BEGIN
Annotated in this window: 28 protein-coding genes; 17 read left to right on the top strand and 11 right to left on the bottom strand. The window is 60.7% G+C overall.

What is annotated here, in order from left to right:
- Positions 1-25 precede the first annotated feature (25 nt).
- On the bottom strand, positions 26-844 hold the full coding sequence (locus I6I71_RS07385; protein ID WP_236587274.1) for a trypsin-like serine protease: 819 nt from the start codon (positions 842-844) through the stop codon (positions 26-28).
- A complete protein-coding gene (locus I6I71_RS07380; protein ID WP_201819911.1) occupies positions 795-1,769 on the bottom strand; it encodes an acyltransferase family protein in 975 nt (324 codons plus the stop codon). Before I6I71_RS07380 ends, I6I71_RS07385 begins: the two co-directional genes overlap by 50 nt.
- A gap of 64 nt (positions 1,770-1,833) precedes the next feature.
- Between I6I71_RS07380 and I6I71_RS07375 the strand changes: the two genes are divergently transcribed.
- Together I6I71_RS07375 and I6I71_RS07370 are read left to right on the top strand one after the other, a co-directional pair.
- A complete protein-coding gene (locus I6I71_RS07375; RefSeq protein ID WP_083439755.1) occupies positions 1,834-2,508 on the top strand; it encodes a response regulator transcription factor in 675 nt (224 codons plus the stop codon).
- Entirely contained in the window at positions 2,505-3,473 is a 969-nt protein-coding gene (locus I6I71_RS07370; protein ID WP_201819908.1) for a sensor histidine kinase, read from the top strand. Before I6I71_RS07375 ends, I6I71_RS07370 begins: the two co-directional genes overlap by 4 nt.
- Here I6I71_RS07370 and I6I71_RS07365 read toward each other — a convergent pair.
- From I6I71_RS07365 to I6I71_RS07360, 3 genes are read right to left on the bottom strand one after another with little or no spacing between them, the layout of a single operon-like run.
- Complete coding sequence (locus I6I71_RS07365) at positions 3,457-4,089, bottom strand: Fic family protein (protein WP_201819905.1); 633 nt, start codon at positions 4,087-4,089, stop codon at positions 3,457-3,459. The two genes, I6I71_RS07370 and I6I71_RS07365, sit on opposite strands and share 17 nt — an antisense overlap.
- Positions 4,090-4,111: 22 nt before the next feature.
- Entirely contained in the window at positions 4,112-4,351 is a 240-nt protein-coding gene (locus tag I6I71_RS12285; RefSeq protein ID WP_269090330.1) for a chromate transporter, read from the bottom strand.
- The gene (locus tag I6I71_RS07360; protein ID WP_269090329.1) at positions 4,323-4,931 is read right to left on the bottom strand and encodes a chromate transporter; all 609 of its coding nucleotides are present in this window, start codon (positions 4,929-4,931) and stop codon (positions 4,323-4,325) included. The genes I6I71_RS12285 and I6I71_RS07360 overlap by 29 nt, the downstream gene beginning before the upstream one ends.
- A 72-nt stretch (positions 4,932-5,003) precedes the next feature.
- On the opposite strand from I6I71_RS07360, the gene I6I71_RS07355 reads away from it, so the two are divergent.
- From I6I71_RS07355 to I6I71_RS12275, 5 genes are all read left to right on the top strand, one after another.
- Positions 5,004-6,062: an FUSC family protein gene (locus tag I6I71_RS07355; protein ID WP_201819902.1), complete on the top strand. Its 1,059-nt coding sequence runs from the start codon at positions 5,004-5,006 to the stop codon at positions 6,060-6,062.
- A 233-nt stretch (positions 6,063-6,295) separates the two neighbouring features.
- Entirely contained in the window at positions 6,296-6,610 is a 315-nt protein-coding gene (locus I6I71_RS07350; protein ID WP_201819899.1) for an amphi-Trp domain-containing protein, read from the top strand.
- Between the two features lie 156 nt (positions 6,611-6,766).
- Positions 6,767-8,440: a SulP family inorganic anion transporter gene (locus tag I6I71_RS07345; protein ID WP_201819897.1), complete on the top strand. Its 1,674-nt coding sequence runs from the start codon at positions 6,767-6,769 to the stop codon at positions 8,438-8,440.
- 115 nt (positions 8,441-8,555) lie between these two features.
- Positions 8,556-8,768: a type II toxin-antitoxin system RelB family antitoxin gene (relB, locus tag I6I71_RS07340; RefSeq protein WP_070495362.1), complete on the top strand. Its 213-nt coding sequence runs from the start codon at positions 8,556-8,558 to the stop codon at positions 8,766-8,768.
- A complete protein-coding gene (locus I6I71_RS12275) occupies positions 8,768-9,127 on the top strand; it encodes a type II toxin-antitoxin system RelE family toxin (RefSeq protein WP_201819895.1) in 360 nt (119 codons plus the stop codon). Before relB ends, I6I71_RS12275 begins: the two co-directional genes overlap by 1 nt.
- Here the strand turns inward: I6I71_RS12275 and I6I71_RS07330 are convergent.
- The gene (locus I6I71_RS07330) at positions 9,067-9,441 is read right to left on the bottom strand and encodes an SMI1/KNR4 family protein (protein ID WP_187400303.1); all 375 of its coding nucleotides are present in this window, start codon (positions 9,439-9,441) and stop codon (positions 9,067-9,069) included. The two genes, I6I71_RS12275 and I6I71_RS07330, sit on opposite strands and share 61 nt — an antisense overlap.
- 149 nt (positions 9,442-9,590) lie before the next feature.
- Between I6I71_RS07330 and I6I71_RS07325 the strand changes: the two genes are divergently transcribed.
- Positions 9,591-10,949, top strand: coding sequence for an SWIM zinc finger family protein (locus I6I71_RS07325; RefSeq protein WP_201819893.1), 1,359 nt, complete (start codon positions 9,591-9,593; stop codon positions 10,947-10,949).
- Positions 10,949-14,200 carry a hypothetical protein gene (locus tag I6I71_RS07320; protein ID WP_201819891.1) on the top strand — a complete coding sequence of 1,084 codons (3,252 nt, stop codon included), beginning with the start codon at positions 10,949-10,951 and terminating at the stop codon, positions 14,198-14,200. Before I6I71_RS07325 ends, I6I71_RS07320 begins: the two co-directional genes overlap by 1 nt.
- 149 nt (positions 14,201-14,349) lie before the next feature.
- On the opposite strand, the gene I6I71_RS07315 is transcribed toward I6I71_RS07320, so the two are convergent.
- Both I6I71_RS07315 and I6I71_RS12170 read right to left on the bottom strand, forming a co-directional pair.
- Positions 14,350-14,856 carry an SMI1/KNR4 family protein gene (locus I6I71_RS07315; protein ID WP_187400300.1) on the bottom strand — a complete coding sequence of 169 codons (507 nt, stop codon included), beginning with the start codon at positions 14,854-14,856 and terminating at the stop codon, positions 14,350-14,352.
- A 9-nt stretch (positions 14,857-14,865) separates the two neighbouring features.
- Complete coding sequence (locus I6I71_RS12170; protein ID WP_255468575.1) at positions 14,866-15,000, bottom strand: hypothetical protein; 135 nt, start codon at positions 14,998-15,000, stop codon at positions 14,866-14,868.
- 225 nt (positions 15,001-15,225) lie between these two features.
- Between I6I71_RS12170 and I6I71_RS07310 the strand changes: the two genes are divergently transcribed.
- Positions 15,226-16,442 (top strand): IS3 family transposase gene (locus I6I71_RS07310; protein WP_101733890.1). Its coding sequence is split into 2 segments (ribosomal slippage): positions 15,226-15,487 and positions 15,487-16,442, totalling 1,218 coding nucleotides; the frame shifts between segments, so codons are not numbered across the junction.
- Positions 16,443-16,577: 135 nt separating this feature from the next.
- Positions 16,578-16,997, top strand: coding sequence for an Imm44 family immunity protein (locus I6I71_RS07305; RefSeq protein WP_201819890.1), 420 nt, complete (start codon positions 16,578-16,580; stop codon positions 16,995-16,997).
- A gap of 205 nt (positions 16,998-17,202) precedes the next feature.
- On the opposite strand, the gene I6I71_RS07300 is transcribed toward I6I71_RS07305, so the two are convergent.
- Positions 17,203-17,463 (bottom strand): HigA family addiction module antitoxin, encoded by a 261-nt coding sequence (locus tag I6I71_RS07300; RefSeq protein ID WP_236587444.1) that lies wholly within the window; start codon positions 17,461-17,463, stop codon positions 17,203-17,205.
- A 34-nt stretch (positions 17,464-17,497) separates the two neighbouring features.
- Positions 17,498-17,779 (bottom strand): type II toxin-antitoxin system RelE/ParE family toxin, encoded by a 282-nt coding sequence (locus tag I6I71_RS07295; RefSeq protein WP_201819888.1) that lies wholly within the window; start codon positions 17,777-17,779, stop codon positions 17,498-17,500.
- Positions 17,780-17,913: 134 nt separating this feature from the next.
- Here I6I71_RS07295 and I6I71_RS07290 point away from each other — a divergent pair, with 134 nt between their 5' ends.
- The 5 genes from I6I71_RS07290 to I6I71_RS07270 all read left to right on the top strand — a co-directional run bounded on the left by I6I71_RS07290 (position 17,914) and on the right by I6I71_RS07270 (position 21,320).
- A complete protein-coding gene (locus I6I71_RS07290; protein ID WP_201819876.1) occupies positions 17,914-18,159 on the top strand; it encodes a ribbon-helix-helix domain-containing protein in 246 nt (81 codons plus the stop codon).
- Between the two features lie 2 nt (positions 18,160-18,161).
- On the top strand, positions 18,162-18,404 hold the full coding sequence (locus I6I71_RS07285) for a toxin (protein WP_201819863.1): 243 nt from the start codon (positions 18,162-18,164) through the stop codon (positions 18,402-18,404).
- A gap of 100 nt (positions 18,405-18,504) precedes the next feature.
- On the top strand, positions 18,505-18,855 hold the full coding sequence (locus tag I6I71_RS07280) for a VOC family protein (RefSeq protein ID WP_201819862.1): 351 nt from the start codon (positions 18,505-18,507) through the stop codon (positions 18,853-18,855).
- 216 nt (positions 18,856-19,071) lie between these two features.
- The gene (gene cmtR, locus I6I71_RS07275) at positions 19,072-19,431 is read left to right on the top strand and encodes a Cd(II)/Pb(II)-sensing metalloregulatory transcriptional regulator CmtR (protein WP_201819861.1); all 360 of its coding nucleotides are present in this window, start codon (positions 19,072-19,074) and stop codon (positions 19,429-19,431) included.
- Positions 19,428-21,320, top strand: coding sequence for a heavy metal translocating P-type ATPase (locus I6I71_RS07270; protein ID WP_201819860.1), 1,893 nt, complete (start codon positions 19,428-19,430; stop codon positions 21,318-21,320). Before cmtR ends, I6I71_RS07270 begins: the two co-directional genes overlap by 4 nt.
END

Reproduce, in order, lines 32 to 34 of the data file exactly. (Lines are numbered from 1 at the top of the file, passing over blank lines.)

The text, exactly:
- Positions 9,591-10,949, top strand: coding sequence for an SWIM zinc finger family protein (locus I6I71_RS07325; RefSeq protein WP_201819893.1), 1,359 nt, complete (start codon positions 9,591-9,593; stop codon positions 10,947-10,949).
- Positions 10,949-14,200 carry a hypothetical protein gene (locus tag I6I71_RS07320; protein ID WP_201819891.1) on the top strand — a complete coding sequence of 1,084 codons (3,252 nt, stop codon included), beginning with the start codon at positions 10,949-10,951 and terminating at the stop codon, positions 14,198-14,200. Before I6I71_RS07325 ends, I6I71_RS07320 begins: the two co-directional genes overlap by 1 nt.
- 149 nt (positions 14,201-14,349) lie before the next feature.